Per a recent AAA survey, more than a third of Americans plan to take a family trip this year. As the holidays approach, family travel takes on added significance, with parents taking kids across state lines and national borders to visit family and friends. According to AAA, nearly 70 percent of family trips are road trips—likely as a result of lower fuel costs in recent months—but whether families reach their destinations by plane, train, or auto, traveling with children can present a host of unique challenges. Here’s an age-by-age guide of how to keep family travel a happy experience for all.
Look Ahead (ages 0–5)
Toddlers and preschoolers may seem too young to involve in trip preparations, but leaving tots out of travel planning can be an oversight, says travel agent R. D. Gavel. Children as young as 2 can share in the joy of anticipating a family trip. “Anticipation is a wonderful way to extend the pleasure of your vacation,” she says. “Watch a DVD or video clip about your destination and talk about what you might do and see there.” For children 3 and up, make a calendar and mark off the days until you leave.
Ask your child for ideas about activities to help occupy travel time; preschoolers can pick out picture books, coloring supplies, small activities and snacks, and help pack a small travel bag for the plane or car. Anticipating a family trip helps build excitement while teaching the importance of waiting for something desirable—a skill that pays off down the (literal and figurative) road.
Schedule Savvy (ages 6–12)
School-age children can be fantastic travel companions: No longer in need of car seats, strollers or special accommodations in restaurants, tweens are old enough to travel more easily than their younger counterparts, yet still young enough to appreciate the wonder and discovery of a trip.
But don’t give in to the temptation of over-scheduling a family trip with school-age kids, says Gavel.
“It's no fun traveling with cranky, bored children, or irritable, exhausted parents,” she notes. When planning your trip, leave plenty of time for rest and running around, and make “educational” segments of the trip stimulating and brief.
Once you arrive at your destination, having one to two activities planned for each day helps head off “What are we going to do today?” questions, says travel agent Jane Borman. For multi-generational family trips, a flexible, multi-faceted agenda can work for the whole brood. Scheduling a group activity every other day and allowing some daily downtime for rest or exploration helps ensure a happy trip for all.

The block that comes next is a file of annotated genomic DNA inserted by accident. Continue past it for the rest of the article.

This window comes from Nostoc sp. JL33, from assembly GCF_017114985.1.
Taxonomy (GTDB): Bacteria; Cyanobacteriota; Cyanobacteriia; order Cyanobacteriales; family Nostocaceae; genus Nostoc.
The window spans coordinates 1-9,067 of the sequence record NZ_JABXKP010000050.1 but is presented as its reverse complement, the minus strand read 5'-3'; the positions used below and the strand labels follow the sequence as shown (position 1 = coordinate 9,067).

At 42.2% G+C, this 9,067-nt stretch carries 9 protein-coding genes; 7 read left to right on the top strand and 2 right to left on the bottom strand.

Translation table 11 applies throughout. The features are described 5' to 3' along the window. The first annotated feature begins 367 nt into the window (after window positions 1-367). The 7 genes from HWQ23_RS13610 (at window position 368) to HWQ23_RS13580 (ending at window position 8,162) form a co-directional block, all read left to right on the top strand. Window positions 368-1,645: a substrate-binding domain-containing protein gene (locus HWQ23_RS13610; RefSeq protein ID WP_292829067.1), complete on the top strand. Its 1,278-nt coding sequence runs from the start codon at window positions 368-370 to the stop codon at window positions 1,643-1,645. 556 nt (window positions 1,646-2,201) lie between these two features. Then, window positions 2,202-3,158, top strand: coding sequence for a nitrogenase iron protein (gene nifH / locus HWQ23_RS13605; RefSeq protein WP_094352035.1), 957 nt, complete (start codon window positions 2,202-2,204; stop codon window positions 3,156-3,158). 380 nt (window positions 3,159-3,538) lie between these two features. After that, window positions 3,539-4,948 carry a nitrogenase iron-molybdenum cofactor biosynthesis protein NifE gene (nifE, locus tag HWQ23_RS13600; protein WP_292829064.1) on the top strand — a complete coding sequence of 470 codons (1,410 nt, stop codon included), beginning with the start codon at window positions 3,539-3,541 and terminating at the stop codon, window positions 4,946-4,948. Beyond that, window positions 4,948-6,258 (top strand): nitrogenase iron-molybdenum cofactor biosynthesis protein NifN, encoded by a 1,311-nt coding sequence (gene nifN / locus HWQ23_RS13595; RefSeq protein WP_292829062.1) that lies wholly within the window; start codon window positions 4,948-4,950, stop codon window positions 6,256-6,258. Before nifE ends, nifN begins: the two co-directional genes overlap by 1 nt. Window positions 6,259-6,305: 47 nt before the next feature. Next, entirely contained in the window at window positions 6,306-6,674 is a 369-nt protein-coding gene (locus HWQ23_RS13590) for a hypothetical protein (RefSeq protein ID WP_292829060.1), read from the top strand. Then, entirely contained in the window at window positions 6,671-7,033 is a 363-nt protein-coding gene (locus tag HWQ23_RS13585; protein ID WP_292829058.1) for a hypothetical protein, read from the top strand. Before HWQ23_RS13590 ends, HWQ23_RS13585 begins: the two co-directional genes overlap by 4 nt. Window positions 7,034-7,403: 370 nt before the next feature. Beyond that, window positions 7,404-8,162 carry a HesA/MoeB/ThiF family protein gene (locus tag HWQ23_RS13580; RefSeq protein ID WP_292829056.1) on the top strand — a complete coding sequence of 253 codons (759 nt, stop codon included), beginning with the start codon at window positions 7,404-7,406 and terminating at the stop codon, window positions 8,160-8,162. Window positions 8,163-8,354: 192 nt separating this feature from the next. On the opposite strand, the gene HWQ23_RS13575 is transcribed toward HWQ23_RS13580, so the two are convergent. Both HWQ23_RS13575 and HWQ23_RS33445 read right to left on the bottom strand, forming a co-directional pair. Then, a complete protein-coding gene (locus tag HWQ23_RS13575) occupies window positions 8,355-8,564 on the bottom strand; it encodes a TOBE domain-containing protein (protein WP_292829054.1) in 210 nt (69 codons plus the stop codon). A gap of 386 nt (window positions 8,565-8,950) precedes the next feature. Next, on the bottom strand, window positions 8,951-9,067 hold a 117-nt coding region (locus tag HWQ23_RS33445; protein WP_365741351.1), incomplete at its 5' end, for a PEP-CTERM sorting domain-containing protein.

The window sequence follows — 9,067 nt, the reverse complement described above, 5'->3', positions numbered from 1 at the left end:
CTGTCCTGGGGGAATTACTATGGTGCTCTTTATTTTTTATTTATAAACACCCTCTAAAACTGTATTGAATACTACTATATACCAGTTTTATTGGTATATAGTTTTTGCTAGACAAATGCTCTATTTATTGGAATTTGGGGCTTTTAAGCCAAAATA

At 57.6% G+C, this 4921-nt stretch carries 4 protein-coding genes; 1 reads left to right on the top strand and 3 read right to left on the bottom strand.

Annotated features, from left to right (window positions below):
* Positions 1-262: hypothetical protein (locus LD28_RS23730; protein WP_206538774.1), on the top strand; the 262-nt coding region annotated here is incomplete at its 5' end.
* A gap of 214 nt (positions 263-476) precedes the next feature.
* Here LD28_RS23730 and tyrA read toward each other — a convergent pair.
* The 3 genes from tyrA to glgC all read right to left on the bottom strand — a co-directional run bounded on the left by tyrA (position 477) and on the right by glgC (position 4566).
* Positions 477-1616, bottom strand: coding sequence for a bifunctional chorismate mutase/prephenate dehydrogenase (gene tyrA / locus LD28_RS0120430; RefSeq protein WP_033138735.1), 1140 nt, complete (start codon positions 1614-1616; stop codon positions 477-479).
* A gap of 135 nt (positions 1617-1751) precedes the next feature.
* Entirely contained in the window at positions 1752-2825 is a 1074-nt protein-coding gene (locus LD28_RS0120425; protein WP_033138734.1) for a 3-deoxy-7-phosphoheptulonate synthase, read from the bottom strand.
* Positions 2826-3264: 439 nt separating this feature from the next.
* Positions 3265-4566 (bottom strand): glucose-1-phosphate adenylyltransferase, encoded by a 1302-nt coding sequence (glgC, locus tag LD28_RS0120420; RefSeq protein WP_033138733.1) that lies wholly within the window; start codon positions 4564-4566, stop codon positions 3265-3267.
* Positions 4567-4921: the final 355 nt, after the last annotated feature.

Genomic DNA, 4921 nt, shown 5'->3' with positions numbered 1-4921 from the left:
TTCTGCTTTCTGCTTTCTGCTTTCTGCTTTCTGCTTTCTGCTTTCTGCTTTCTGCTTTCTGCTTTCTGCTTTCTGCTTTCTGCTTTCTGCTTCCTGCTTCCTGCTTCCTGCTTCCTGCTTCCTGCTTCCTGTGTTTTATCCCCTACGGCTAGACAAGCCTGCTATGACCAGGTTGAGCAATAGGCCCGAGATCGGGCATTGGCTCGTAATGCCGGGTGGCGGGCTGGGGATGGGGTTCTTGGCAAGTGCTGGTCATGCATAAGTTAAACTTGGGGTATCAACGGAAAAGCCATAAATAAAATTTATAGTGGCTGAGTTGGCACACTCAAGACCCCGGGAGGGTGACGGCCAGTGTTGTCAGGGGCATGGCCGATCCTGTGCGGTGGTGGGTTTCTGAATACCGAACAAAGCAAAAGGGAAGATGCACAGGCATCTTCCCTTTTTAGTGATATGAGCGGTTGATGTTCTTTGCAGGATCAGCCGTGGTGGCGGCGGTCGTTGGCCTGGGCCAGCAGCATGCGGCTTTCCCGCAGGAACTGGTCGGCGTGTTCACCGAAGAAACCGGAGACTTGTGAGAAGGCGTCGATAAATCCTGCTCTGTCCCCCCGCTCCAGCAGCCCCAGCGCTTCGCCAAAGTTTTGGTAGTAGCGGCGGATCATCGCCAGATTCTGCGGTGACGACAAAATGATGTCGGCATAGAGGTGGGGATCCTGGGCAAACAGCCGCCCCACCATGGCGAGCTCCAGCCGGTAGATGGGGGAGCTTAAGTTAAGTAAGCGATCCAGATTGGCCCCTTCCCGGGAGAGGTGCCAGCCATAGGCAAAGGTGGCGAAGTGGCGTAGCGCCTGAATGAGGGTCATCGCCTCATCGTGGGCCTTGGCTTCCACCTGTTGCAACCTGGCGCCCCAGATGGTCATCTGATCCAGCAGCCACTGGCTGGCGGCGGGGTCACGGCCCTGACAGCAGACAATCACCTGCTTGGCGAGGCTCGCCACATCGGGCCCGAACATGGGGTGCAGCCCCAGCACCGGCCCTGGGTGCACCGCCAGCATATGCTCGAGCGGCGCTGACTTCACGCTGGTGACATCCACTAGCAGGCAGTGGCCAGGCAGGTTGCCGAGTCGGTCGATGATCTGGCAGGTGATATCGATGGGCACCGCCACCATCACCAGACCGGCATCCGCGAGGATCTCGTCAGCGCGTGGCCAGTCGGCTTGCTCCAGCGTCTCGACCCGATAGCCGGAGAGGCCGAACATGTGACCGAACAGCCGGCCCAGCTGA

Tech Talk (ages 13–18)
There’s no way around it: Your wired teen will likely be attached to a device for much of the trip, checking in with social media and staying connected to friends back home. Instead of fighting a teen’s tendency to plug in, take advantage of their tech savvy by appointing your teen the family’s digital historian. Put him in charge of documenting the trip by snapping photos and taking videos; a teen with a flair for digital media can prepare a simple iMovie to commemorate your trip, share a slideshow on Facebook, or upload a video collage to YouTube to share with extended family online.
But you want your teen to make some memories, not just capture them, says Gavel. Reflection, or looking back at the trip, is one of the most valuable aspects of travel, she says; “The actual trip is the briefest part of the whole experience!” So don’t be afraid to designate unplugged time each day to ensure that your teen engages with family members, and not just a screen. Striking a balance between personal time and family time helps foster travel memories to last a lifetime, both on-screen and off.
Malia Jacobson is an award-winning health and parenting journalist and mom of three.
Published December 2016